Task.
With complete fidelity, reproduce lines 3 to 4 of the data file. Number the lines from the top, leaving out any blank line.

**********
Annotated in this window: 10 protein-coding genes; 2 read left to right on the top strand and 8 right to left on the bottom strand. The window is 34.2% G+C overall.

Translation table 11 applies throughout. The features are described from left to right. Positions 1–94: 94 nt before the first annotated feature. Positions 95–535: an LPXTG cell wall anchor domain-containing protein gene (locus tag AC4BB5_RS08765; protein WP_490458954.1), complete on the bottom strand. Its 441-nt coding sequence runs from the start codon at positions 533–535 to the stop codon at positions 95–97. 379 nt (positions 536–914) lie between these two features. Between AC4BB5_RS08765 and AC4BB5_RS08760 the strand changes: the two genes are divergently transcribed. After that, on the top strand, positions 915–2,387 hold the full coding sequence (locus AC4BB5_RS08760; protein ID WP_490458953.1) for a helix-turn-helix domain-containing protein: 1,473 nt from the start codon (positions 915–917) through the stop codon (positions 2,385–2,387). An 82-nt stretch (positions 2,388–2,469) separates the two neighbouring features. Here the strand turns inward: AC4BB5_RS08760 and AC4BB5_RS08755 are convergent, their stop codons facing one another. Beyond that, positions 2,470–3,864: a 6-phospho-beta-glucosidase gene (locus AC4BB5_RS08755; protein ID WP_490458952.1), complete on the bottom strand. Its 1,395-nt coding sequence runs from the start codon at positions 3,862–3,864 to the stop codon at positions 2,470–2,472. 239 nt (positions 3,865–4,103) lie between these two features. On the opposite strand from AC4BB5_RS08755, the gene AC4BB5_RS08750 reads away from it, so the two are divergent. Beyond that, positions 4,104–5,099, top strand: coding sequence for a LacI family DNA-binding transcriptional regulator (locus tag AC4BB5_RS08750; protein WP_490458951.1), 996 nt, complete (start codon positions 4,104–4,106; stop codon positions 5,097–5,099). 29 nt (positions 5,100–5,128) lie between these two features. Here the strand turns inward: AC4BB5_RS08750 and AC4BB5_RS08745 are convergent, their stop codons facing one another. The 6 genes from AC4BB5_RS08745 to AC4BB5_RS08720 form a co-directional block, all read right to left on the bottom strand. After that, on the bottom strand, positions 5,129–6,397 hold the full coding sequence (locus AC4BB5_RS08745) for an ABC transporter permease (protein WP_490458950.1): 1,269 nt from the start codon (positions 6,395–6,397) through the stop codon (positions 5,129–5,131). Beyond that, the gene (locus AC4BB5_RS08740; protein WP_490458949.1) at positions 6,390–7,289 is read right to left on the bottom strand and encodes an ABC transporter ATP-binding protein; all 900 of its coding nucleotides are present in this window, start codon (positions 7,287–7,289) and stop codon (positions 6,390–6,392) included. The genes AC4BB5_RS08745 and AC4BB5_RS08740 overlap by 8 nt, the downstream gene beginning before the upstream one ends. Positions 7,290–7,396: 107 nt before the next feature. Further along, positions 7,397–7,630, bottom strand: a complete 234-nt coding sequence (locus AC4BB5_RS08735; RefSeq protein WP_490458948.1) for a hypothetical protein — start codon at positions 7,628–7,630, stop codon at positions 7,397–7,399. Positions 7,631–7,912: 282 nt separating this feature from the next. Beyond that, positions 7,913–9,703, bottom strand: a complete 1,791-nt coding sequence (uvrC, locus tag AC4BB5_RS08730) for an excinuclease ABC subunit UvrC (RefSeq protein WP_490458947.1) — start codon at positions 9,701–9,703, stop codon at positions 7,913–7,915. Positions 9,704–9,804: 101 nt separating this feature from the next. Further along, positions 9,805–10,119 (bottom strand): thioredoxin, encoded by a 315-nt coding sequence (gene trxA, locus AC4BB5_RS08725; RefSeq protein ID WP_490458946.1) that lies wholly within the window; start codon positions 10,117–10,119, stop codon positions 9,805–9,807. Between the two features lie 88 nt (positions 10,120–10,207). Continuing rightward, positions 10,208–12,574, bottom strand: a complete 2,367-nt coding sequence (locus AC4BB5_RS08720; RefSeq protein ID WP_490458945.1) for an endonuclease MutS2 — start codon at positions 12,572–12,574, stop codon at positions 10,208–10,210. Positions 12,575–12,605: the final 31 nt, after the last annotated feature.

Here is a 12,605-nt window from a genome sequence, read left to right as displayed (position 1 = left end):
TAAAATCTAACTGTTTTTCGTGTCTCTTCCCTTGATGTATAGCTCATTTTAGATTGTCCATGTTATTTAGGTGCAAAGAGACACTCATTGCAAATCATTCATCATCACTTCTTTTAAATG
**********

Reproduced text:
Here is a 12,605-nt window from a genome sequence, read left to right as displayed (position 1 = left end):
TAAAATCTAACTGTTTTTCGTGTCTCTTCCCTTGATGTATAGCTCATTTTAGATTGTCCATGTTATTTAGGTGCAAAGAGACACTCATTGCAAATCATTCATCATCACTTCTTTTAAATG